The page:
Getting quality legal advice on the matter is important, I encourage you and your family to make all effort to engage an attorney that does "intestate" successions (estate resolution without a will). You're going to have to open case in court and the process (as I understand it) can be very challenging if you don't have professional assistance.

As to the inventory question, I actually think that's pretty easy. I'm pretty sure that you can't just "get the home inventoried" for official/legal purposes until the court has appointed/approved an administrator. So all the more reason to get that process moving. But for informal, family-clerical purposes, I don't know of any reason why you can't or shouldn't begin an inventory. Make a log with descriptions and serial numbers. Use video if you want. Begin pulling ownership paperwork for assets that have it (cars/boats, stocks, funds, etc.).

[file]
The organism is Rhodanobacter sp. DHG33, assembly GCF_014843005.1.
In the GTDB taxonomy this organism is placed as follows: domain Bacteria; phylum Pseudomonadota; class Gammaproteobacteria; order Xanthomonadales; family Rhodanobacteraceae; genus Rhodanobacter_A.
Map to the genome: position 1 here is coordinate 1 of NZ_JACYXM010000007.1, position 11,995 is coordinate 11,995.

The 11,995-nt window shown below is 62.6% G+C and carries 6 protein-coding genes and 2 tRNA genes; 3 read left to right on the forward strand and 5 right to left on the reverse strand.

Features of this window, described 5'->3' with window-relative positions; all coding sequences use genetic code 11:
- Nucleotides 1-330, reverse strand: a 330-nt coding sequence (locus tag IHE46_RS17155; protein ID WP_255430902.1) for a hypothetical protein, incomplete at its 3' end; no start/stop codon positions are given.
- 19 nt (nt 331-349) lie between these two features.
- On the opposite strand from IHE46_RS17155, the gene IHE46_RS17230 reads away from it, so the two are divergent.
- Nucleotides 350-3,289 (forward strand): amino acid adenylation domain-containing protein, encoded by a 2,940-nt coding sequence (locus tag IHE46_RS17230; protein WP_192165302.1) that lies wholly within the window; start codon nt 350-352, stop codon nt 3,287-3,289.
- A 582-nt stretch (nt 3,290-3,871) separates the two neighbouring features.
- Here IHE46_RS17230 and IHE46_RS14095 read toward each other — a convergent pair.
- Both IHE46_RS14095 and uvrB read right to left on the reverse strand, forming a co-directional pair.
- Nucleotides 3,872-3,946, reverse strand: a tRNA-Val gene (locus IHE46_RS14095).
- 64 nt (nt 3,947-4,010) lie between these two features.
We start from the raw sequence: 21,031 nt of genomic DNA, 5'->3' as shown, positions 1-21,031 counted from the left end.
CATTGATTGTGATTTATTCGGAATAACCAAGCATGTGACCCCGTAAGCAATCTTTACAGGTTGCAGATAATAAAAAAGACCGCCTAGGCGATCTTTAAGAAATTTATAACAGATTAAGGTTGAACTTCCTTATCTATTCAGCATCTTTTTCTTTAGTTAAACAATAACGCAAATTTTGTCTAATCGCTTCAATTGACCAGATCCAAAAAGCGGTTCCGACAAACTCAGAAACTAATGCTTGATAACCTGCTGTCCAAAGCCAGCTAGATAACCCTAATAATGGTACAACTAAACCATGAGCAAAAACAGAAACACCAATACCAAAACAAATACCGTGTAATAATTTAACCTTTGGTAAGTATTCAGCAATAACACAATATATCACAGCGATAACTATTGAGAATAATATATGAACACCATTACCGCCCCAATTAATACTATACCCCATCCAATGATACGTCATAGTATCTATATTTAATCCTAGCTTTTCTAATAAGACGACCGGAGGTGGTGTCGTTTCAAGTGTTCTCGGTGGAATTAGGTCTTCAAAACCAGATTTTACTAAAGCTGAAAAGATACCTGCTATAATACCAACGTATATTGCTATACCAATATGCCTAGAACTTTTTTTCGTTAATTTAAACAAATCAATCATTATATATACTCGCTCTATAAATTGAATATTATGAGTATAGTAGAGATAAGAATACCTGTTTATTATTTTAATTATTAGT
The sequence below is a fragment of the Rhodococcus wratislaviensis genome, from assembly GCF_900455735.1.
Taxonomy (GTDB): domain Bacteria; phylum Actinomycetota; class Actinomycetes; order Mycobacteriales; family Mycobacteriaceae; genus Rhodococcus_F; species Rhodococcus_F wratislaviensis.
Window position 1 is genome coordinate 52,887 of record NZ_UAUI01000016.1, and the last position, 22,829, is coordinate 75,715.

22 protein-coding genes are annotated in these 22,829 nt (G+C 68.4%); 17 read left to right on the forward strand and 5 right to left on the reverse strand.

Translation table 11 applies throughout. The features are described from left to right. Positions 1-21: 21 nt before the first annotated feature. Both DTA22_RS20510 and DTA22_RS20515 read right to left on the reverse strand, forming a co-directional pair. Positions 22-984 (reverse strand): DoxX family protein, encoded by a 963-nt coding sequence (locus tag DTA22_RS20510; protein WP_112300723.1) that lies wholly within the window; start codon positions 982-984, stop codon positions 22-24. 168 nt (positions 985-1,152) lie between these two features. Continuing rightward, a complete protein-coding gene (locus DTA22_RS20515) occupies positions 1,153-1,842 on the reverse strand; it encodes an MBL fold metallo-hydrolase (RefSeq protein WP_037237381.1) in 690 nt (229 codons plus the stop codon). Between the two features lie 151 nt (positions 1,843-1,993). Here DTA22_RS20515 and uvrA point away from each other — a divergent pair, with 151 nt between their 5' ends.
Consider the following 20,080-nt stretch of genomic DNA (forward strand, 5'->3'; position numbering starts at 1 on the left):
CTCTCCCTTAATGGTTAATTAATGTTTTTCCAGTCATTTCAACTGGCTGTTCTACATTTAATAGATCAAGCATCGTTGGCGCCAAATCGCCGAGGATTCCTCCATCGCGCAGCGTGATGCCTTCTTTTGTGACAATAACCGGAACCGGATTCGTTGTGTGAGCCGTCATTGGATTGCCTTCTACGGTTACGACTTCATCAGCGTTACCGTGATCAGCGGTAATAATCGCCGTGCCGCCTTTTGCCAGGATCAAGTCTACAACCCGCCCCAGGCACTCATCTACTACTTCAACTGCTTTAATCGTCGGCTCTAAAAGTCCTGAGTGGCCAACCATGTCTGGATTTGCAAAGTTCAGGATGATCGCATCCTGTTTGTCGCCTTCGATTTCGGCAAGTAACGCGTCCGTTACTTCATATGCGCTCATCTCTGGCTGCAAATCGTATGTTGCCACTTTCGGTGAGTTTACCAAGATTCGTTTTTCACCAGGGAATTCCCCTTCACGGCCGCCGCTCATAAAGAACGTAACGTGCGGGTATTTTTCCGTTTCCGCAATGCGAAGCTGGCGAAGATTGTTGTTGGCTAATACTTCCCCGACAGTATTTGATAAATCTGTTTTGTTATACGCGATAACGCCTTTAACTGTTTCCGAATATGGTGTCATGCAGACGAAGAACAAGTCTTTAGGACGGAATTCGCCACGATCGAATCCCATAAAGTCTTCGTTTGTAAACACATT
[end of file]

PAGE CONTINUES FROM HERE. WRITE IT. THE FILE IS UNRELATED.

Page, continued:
No, it's not going to be "official" but it might be helpful when the court-approved process actually begins. But again, I really don't know and it's essential to engage counsel.
 

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Thank you Chuck. Ugh, yea I figured it was going to be tough. I guess we will go ahead and get an attorney. I am very guarded against my own emotional investment in the process because I have seen that stuff eat people alive.

Our biggest hurdle is that all of the stuff is in the house where we are no longer welcome. Much of it is old valuable furniture stored in a monster attic. Had we been able to talk to dad more about it we could have probably gotten him to appoint an administrator but he was geared toward beating this until the end and so that is where we kept the focus. And she was just a loveless person who was attacking him with her agenda until the last day so the last thing we wanted was to make him feel like there was anyone else like that in his life. So it was obviously delicate conversation